Centered around a community swimming pool in which a miracle once occurred and which has become a part of a flourishing pilgrimage industry in a small town in Victoria, Australia. Teenager Wolfgang Mulqueen, pool attendant and butterfly expert, has personal and family problems. His friendship with a blind girl and fascination with the black butterflies which have started to appear in the town are all mixed up with the miracle that turned his town into a place of pilgrimage. The mystery is solved, sort of, and Wolfgang becomes closer with his family -- more I can’t tell you without giving it away. This book was deservedly short-listed for the Young Adult section of this year’s Victorian Premier’s Literary Awards. In my opinion, having read all the short-listed books, it should have won. Buy it, even if you’re not a fantasy fan. -- Sue Bursztynski

Screw Loose by Chris Wheat (Allen & Unwin) 336 pages
A very funny novel about a bunch of over-the-top Melbourne teenagers -- bossy rich girl Chelsea, who’s having to handle the idea of her mother shacking up with a man who is not only working-class vulgar, but the father of a schoolmate she doesn’t like, Matilda the dingo girl who has pinups of Inspector Rex in her room; obsessive-compulsive Zeynep, who boils her boyfriend’s shoelaces and gets arrested for suspected terrorism; streetwise Khiem who’s trying to reform from his life of crime; Georgia who is planning to come out of the closet while fleeing an arranged marriage with a nutty prince. Screw Loose is even crazier than Looselips, to which it’s a sequel, possibly even funnier. All I can tell you is that one of our students defied her bedtime curfew, reading this one under the blanket. -- Sue Bursztynski

Word of Honour by Michael Pryor (Random House Australia) 433 pages
Third in the delightful Laws of Magic series set in an alternative Edwardian England. The hero, Aubrey Fitzwilliam, has barely started university when he and his friends George and Caroline find themselves having to save the world again, this time from an old enemy who is building something nasty under the city streets and performing light opera above them. And someone is trying to steal from the museum this world’s version of the Rosetta Stone, which might just be able to help Aubrey overcome his condition (he’s technically dead). You’ll need to go back and read the others if you haven’t read them yet, but it’s well worth the effort. If you like steam punk, the Bartimaeus trilogy or even Garth Nix’s Old Kingdom stories, you’ll love this series. -- Sue Bursztynski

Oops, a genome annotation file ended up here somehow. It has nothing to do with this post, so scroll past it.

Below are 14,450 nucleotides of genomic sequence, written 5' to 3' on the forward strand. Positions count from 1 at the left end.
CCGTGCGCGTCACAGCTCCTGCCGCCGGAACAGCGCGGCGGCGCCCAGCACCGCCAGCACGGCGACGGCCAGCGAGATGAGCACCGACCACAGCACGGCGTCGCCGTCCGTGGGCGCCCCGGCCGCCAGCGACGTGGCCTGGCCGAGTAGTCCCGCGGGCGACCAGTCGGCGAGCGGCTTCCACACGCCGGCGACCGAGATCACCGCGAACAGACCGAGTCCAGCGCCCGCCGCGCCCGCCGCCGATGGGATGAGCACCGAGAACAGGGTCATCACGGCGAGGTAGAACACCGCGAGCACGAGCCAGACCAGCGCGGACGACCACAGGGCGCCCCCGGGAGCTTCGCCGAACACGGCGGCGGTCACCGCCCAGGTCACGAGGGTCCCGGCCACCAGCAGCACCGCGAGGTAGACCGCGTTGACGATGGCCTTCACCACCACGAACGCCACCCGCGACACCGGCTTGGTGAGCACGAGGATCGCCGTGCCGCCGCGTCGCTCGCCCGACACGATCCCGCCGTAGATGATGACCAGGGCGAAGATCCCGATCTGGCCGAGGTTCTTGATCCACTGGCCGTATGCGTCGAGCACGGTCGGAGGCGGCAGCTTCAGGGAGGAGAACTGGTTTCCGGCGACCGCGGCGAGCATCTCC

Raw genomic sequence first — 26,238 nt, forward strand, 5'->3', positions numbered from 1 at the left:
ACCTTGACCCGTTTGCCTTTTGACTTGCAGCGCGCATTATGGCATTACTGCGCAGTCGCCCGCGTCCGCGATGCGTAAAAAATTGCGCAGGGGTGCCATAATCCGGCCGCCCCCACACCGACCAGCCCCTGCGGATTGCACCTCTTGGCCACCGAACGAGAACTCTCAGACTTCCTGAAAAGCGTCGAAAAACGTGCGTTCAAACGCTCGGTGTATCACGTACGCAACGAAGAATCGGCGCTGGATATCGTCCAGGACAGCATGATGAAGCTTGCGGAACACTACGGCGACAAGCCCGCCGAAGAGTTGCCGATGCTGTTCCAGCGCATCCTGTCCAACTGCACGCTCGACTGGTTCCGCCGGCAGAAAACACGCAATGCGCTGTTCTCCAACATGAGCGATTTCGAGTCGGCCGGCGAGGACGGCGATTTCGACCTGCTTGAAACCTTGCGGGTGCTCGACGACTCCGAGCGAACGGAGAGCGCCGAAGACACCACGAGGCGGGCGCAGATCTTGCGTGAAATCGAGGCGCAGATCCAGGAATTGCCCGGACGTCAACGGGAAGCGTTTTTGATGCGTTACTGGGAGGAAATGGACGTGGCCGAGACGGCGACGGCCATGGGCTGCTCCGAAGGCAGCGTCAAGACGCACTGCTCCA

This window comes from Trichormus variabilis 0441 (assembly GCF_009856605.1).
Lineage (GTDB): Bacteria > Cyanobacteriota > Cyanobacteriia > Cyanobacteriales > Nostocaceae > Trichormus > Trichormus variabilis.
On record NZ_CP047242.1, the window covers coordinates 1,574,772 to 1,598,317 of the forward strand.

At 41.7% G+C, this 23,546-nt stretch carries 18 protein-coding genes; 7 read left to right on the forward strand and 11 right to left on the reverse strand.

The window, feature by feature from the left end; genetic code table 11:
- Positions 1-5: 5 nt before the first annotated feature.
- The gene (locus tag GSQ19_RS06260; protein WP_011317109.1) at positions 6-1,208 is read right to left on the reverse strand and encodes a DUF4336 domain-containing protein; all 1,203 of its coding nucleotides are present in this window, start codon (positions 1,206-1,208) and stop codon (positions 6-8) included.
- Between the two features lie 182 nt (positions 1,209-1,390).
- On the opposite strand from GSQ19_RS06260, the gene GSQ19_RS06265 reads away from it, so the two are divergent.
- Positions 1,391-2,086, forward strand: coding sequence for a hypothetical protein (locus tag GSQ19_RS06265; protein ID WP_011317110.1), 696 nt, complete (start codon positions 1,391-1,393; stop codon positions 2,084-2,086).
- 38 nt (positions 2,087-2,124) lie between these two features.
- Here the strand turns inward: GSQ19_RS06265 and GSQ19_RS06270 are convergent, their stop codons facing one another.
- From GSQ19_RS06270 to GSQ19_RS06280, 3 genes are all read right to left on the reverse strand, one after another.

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OpenID wkos6295 said...

Whoa, thanks for the mention. Much appreciated :-)

Sunday, December 21, 2008 at 5:21:00 AM PST  
Blogger Tony said...

A great list of books. I love reading and these seem like great books. Although dissapointed that I did not make the list, I did not expect to with my first book having just come out in September. Thank You for the post.

Tony Peters
Author of, Kids on a Case: The Case of the Ten Grand Kidnapping

Sunday, December 21, 2008 at 6:43:00 AM PST  
Anonymous Phyllis Johnson said...

I saw mention of Anne Frank and wanted to mention my book, a poetic interpretation of the diary, Being Frank with Anne- now posted at the New York Anne Frank Center's bookstore online. It has chronological dates above the poems that enable you to cross reference the diary entries with the poetry. Check it out!
Phyllis Johnson, author of Being Frank with Anne- now archived at the Anne Frank House in Amsterdam

Sunday, December 21, 2008 at 7:42:00 PM PST  
Anonymous Linda Aksomitis said...

Great annotated list of titles to read -- I always appreciate finding such thorough reviews online.

Monday, December 29, 2008 at 11:08:00 AM PST  
Blogger Adam said...

There is an excellent children’s book called Other People’s Shoes. It does a great job of teaching kids the importance of kindness inside of a very captivating story. You should check it out! Here is a link:

Tuesday, December 30, 2008 at 4:31:00 PM PST  
Anonymous Kate said...

Thank you *so* much for this special mention! --KB

Thursday, January 1, 2009 at 7:14:00 PM PST  
Anonymous Anonymous said...

Hi! I just came across this site, and want to thank you very much for the mention!

Laura Trunkey

Wednesday, January 7, 2009 at 2:15:00 PM PST